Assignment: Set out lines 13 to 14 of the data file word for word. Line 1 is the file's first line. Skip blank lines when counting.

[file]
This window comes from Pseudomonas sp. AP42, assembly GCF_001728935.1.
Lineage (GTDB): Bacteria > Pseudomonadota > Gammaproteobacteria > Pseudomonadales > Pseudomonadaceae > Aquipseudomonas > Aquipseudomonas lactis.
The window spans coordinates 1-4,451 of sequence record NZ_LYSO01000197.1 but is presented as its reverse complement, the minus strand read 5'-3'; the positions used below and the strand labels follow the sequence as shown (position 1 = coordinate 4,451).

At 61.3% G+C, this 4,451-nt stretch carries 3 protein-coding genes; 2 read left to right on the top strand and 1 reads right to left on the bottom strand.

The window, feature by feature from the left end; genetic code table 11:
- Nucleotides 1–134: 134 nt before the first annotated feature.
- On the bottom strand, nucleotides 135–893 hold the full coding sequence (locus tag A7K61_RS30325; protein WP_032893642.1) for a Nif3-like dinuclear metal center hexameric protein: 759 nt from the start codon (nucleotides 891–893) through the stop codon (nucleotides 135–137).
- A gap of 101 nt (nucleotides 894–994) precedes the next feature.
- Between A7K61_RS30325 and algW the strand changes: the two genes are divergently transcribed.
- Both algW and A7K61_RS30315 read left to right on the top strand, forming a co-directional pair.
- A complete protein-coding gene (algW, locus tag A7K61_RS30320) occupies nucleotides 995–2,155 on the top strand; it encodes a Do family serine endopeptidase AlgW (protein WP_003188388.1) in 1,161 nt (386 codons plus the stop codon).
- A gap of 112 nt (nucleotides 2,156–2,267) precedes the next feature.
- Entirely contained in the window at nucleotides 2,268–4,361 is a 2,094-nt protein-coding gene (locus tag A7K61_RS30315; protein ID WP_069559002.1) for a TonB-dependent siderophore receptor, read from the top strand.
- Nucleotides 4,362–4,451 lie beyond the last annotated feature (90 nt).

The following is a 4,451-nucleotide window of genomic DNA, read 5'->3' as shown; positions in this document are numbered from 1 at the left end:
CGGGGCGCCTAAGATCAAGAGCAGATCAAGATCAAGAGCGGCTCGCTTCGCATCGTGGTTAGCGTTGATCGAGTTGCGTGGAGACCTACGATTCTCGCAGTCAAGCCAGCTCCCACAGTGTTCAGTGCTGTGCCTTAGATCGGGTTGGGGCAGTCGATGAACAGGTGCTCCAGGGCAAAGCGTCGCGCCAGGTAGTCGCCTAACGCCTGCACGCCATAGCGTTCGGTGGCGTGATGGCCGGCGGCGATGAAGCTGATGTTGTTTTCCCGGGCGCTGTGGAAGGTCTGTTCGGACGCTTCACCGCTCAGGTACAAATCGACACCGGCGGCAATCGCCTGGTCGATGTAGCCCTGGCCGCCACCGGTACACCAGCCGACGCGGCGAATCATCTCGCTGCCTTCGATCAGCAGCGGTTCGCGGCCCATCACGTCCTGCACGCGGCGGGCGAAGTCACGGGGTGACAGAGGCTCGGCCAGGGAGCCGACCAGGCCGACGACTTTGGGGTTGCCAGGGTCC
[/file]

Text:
- Entirely contained in the window at nucleotides 2,268–4,361 is a 2,094-nt protein-coding gene (locus tag A7K61_RS30315; protein ID WP_069559002.1) for a TonB-dependent siderophore receptor, read from the top strand.
- Nucleotides 4,362–4,451 lie beyond the last annotated feature (90 nt).